To the editor: With several news articles plus an editorial, the Los Angeles Times’ coverage of Sen. Bernie Sanders’ departure from the 2020 Democratic presidential race rivaled that of a fallen commander-in-chief.
When he first ran for president four years ago, several of Sanders’ ideas, like “Medicare for all,” were characterized as wildly radical by many Democrats and Republicans. Now, single-payer healthcare will probably be one of the issues former Vice President Joe Biden, the presumptive Democratic nominee, and President Trump debate.
With his campaign, Sanders proved is more than just a politician; he also is a mensch. No matter how you define the Vermont lawmaker, one thing is certain: His shadow will loom large over the 2020 presidential election this fall.
Denny Freidenrich, Laguna Beach
To the editor: Your editorial states, “We also believe that it’s vital that voters bring to an end the incompetent and corrupt administration of Donald Trump.” You call the president an “odious incumbent.”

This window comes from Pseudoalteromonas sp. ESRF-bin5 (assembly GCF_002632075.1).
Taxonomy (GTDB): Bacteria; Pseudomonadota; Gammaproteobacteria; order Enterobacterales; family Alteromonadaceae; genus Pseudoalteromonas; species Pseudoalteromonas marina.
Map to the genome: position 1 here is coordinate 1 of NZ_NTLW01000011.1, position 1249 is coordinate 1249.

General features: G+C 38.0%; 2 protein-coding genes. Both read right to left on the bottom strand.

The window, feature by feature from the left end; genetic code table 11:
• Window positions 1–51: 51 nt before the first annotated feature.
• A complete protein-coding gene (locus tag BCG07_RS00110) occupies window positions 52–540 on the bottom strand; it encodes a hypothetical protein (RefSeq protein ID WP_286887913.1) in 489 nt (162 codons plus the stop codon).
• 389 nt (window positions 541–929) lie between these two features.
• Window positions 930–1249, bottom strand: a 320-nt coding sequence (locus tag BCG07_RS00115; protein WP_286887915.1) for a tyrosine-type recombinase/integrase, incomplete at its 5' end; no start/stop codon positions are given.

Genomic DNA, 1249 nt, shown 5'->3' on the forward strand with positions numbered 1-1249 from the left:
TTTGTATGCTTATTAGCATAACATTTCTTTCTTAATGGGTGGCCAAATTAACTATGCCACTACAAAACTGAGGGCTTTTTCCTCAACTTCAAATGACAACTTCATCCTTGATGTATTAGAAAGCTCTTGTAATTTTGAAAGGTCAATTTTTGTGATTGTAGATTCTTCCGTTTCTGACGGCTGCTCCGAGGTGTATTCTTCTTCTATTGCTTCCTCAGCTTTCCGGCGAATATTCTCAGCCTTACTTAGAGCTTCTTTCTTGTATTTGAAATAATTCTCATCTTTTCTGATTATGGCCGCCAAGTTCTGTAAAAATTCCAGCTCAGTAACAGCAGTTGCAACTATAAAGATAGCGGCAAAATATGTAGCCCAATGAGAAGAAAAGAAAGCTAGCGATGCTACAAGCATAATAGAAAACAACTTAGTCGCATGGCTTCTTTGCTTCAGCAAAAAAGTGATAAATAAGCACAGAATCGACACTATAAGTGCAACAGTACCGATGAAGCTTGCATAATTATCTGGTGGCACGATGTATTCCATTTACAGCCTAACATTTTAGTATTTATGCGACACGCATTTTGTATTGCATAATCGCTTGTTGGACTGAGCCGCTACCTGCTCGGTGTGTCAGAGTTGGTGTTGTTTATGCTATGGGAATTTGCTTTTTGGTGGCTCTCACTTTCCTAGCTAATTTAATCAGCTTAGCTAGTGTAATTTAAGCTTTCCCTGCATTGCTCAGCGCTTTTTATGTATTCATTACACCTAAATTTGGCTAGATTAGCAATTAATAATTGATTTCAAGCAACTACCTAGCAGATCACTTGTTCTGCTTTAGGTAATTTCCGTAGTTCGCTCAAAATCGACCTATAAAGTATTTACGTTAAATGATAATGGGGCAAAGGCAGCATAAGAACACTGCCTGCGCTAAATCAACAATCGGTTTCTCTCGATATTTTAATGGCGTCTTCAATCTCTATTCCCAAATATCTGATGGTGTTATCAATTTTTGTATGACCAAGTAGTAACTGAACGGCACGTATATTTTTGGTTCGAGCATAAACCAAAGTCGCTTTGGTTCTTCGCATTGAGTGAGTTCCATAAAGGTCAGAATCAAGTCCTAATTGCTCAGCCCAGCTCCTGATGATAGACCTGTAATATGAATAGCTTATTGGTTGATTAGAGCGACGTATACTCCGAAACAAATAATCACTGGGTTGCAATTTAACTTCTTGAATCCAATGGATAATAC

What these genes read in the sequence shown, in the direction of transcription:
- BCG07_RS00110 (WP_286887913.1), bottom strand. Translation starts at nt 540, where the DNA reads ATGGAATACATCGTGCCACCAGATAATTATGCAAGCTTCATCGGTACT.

What is your justification for labeling the Trump administration as “incompetent and corrupt”? Was it redoing our trade agreements to improve the balance between us and our partners? Was it destroying Islamic State? Was it presiding over an economy that generated the lowest unemployment rate in decades?
Was halting travel from China on Feb. 2 and from Europe on March 13 to ameliorate the COVID-19 pandemic incompetent? Is the team he put together to fight the coronavirus incompetent?
I could go on, but hopefully you get my point.
Larry Hart, Tarzana
To the editor: Sanders is an honorable man. I disagree with him on important issues but I respect his decency and love of all. He serves us well in putting our greater needs first.
Hopefully we will have more like him as we reexamine our values during this crisis.
Paul Malykont, Los Osos